B.C. Butcher (2016)

It’s generally not the best policy to judge a movie based on its context instead of its content, but it’s nearly impossible to avoid doing so while discussing B.C. Butcher. Written by a 15 year old and directed in her dad’s (beautiful) backyard when she was 17, B.C. Butcher has a distinct teens-goofing-off vibe that makes a huge impact on its production value limitations and reasonable audience expectations. As young as she was, filmmaker Kansas Bowling did talk a big game in her promotional interviews for the film, citing names like Doris Wishman, Herschell Gordon Lewis, and Lloyd Kaufman (who distributed the film under his Troma brand) among her influences, names I didn’t know or care about until I was well into my 20s. Growing up in L.A. will do that for you, I guess, and Bowling is equipped with enough ingrained schlock history to know how to turn a small, unassuming camp film into a minor success. Shot on 16mm and coming in under an hour in length, B.C. Butcher looks & feels authentic to its trashy drive-in roots. This vibe carries over to the advertising’s David Friedman-esque claim that it’s the “world’s first prehistoric slasher film.” This isn’t the type of work that would normally bowl people over with excitement, but given the context of its production its’ difficult to shake the feeling that we may have another budding Anna Biller on our hands in Bowling: a young schlock historian looking back to old modes of B-picture filmmaking for new, interesting takes on since-stale genres.

In the year 1 million B.C., “before dinosaurs took to the skies,” a tribe of young prehistoric women are terrorized by two outside threats: a gross caveman who individually seduces members of the tribe only to cheat on them & an even somehow less gross monster that murders them one by one, slasher film style. The B.C. Butcher at least has a motive for his crimes against the tribe. He kills the girls as retribution for the slaying of his undead bride, who torments his nightmares with commands to kill! kill! kill! The caveman Casanova has no such excuse, driving the girls apart with his grotesque, predatory seduction merely for his own pleasure. The film boasts two “big name” actors: Kato Kaelin of O.J. fame plays the pantsless caveman loverboy and Kadeem Hardison, best known for portraying Dwayne Wayne on A Different World, is the off-screen narrator. The “plot” doesn’t get much more complicated from there, except maybe in the climactic moment where The B.C. Butcher sheds a magical tear, which was one of the film’s biggest laughs. That kind of slight, straightforward storytelling again feels true to Bowling’s schlocky roots and one of the smartest decisions she makes as a filmmaker is in limiting the runtime so that the story never really outwears its welcome. If it were actually released in the 60s or 70s it would’ve been the exact kind of throwaway junk that padded out a double bill at the drive-in. I mean that with love.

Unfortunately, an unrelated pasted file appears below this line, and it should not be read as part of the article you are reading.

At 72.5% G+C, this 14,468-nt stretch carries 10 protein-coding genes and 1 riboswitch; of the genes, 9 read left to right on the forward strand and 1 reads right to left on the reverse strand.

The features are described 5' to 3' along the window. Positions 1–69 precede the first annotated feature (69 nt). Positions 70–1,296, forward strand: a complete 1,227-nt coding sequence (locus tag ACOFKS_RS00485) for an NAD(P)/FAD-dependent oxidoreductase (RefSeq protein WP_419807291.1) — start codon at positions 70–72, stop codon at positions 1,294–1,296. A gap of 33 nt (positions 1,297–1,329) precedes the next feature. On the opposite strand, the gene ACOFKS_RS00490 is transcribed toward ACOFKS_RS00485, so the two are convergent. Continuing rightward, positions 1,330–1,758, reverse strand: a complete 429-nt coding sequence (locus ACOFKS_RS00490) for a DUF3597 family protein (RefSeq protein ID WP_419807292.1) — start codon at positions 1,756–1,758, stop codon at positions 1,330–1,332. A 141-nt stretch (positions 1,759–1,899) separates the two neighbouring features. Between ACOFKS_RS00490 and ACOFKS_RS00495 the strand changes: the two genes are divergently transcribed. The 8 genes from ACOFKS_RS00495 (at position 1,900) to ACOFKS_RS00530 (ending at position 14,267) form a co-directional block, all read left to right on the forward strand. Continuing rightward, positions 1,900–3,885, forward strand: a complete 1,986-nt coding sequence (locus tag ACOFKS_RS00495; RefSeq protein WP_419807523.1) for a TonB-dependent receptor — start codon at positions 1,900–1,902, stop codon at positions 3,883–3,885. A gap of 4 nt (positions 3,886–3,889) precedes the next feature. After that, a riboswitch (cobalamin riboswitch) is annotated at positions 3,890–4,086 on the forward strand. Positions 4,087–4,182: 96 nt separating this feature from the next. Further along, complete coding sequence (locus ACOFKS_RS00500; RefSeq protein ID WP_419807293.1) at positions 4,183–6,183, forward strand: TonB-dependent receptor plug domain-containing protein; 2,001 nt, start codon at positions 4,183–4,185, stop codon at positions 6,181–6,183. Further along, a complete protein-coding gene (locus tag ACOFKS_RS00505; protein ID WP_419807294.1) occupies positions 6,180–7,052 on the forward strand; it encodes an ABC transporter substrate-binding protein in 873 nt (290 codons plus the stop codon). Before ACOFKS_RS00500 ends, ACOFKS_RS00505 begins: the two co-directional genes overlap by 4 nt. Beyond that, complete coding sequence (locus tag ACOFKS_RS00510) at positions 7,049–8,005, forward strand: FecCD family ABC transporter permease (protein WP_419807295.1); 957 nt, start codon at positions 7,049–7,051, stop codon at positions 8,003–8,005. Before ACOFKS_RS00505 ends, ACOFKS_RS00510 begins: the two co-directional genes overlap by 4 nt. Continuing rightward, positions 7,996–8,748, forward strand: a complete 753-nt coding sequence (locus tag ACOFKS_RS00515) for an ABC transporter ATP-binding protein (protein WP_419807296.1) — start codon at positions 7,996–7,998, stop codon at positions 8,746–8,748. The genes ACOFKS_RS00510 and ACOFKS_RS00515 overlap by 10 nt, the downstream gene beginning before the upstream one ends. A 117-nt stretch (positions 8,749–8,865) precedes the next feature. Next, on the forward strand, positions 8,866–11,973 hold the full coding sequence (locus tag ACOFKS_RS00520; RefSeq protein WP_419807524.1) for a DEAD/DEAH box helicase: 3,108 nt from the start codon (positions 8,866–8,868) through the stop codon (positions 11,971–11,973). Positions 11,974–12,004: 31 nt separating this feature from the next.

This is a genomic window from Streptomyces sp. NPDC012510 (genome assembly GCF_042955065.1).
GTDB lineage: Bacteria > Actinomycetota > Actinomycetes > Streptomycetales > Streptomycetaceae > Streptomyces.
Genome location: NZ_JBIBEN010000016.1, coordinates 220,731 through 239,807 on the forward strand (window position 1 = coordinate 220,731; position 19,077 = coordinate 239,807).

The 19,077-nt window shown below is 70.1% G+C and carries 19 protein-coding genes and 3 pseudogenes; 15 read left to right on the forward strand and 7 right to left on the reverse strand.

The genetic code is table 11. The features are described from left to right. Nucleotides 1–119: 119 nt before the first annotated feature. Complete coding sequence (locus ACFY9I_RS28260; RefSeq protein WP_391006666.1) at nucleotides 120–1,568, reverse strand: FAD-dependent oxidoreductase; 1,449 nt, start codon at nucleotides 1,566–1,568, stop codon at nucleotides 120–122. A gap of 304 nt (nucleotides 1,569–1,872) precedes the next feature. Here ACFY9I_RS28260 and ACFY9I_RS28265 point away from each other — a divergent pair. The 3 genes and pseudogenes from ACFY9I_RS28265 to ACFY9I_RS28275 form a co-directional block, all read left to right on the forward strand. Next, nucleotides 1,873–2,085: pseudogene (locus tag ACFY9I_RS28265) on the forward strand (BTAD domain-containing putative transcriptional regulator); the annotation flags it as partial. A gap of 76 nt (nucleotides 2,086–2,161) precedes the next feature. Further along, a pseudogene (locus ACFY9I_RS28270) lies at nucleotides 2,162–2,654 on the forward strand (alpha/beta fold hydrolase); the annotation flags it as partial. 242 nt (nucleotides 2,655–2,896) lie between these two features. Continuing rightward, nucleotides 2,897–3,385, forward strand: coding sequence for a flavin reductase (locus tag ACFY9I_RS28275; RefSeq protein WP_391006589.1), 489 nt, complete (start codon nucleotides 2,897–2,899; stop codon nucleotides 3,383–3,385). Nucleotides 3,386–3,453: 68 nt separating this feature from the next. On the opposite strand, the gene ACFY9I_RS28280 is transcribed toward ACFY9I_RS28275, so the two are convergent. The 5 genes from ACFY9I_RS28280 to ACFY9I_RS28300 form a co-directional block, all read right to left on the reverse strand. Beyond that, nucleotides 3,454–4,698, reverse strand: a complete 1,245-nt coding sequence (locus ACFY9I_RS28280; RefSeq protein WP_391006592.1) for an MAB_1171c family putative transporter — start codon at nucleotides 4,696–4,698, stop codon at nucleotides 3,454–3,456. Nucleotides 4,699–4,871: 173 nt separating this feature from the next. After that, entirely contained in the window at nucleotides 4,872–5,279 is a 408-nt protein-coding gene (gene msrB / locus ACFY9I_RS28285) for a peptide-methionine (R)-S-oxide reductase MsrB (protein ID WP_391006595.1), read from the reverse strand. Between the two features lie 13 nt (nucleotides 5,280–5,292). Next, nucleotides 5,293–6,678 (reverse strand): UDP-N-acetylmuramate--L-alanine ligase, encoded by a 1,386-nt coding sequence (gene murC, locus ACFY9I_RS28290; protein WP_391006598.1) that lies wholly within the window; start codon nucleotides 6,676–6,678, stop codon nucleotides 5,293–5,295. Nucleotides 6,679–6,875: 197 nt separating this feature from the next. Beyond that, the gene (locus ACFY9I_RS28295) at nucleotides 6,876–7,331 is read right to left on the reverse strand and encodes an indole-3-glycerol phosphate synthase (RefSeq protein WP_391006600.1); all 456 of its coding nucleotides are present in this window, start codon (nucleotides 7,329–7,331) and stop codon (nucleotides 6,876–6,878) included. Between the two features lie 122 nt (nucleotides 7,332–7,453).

As something that shouldn’t be a surprise to anyone who’s seen a modern teen’s Tumblr or Instagram account, what B.C. Butcher excels at most is aesthetic. In the opening credits, girls pose in leopard print dresses, furs, and boas to a Coasters-type novelty song. In-between the film’s lightly gory kills, the same kids goof off while a punk soundtrack that sounds like it was provided by Burger Records, with band names like Vicky and the Vengents and The Ugly Kids, provides a pleasant aural backdrop for a mildly horrific version of playing dress up. These are, honestly, the best moments in the film. My favorite scene overall might be the mid-movie music video where The Ugly Kids mime one of their tunes on watermelon instruments. Bowling has a great eye for pure aesthetic, a saving grace that elevates her debut high above similar micro-budget horrors like Shark Exorcist & Desperate Teenage Lovedolls. She stumbles a little in a few stray decisions (it’s a little alarming that the only to black characters in the film are a killer ogre and a blind mystic), but there’s more than enough solid humor to be found in her gleefully schlocky details: character names like Anna Conda & Neandra, stock footage dream sequences, casual inclusion of plastic water bottles disrupting the prehistoric setting, etc. B.C. Butcher is a delightfully silly debut with a fascinating pedigree and even if the film itself doesn’t wholly satisfy every trash-gobbling viewer, it’s hard to imagine anyone walking away incurious about where its teenage director is headed next.

-Brandon Ledet